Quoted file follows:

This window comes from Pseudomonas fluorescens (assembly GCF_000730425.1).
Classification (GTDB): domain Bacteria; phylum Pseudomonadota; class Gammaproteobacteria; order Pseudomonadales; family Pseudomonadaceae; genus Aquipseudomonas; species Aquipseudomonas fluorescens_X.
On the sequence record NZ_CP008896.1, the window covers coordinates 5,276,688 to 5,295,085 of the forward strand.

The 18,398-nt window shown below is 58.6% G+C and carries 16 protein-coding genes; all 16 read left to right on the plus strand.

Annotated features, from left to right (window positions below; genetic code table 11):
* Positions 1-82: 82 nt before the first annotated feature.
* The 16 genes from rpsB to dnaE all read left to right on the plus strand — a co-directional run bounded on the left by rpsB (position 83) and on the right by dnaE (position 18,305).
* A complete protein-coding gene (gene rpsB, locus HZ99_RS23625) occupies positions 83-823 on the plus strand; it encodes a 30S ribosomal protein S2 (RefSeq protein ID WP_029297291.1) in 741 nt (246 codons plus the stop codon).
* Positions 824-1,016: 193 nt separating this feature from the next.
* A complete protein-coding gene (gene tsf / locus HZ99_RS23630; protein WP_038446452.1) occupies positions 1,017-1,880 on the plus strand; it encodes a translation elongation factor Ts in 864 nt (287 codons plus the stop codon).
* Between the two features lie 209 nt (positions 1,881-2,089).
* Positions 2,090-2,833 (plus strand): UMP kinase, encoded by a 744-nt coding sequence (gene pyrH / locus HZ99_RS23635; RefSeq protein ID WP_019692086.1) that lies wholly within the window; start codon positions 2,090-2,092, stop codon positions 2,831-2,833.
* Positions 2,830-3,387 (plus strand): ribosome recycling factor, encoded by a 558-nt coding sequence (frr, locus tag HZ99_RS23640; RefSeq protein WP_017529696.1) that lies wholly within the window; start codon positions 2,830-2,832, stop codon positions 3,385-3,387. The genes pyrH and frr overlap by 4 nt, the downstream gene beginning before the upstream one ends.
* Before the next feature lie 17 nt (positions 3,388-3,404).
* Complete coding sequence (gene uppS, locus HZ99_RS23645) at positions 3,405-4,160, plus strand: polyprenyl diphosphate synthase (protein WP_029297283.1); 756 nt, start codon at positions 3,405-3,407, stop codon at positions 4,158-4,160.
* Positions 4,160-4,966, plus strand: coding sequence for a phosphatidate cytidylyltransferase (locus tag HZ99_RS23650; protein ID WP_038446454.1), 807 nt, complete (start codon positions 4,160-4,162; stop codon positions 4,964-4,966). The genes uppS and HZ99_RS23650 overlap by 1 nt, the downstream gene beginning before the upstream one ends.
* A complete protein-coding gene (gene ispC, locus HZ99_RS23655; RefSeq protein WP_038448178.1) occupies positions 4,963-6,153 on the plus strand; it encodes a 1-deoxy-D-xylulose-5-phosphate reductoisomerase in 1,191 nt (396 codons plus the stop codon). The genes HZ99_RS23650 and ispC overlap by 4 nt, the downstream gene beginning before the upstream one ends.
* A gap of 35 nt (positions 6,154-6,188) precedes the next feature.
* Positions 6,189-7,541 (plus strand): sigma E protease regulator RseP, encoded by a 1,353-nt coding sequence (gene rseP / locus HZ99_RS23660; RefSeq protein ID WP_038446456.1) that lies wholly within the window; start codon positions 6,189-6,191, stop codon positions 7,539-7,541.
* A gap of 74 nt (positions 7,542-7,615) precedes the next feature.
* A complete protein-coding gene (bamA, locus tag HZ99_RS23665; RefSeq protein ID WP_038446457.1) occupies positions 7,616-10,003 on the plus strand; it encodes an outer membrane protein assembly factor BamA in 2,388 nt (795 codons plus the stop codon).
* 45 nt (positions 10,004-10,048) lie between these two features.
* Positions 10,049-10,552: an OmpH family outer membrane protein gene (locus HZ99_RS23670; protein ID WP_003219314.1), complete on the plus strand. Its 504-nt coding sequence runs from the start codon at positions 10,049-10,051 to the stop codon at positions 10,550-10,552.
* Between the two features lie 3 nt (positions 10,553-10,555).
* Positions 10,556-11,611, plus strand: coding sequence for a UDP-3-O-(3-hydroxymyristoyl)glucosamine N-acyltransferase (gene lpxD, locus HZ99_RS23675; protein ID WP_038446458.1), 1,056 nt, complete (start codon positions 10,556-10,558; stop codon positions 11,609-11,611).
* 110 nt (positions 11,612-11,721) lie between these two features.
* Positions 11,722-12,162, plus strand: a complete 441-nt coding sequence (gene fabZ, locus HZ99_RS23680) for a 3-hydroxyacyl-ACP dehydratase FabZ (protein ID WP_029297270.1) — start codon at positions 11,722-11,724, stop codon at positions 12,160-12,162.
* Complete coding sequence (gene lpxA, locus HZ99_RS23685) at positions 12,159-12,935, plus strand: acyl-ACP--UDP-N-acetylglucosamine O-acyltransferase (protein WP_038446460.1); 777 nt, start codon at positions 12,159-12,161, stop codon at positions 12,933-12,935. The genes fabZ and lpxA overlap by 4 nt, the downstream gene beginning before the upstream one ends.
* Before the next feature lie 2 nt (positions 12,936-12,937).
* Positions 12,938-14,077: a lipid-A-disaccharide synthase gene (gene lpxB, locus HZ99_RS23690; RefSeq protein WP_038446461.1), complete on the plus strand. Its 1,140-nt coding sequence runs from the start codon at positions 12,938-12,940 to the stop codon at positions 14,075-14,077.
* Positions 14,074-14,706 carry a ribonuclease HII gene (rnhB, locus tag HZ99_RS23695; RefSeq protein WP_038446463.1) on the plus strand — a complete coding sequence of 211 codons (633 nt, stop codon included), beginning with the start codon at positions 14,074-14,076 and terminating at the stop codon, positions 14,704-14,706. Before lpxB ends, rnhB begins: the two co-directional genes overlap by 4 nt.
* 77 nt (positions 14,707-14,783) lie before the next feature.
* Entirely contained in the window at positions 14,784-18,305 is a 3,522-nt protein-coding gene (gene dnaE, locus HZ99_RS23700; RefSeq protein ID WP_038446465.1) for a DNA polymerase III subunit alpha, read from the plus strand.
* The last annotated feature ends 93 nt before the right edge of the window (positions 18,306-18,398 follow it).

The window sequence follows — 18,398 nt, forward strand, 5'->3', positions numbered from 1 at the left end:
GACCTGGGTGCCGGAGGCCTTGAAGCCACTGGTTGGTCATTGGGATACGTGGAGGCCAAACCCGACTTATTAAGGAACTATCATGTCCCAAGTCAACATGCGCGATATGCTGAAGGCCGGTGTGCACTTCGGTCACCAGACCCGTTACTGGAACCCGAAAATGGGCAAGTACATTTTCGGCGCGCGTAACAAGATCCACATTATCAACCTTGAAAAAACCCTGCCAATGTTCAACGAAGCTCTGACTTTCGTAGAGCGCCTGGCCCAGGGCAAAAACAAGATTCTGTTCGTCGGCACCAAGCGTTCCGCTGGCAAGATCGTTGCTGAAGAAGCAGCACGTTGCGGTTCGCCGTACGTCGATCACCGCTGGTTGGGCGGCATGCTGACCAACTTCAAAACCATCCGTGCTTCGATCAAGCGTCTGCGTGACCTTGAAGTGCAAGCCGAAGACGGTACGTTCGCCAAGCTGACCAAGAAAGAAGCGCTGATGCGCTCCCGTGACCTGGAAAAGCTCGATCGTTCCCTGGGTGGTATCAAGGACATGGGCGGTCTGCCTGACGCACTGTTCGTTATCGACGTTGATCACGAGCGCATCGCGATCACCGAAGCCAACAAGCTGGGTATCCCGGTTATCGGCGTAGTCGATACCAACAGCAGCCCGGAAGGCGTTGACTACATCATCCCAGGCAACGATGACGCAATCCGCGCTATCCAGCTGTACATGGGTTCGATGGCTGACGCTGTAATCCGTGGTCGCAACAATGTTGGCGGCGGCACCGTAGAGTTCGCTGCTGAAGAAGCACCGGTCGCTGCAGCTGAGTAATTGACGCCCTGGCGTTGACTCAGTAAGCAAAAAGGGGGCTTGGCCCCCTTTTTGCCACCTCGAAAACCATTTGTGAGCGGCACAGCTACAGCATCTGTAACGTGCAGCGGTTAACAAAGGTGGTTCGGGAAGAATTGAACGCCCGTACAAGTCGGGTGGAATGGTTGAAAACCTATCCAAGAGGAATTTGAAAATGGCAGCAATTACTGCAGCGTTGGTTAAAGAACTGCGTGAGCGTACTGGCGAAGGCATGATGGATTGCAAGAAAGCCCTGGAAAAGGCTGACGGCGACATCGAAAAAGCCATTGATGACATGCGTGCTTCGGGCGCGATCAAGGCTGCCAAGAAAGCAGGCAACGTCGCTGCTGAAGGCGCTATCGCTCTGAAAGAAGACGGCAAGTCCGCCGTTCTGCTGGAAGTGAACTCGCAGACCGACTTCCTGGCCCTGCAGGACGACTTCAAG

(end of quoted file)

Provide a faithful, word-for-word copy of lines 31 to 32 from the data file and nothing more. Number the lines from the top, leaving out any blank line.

* Positions 14,074-14,706 carry a ribonuclease HII gene (rnhB, locus tag HZ99_RS23695; RefSeq protein WP_038446463.1) on the plus strand — a complete coding sequence of 211 codons (633 nt, stop codon included), beginning with the start codon at positions 14,074-14,076 and terminating at the stop codon, positions 14,704-14,706. Before lpxB ends, rnhB begins: the two co-directional genes overlap by 4 nt.
* 77 nt (positions 14,707-14,783) lie before the next feature.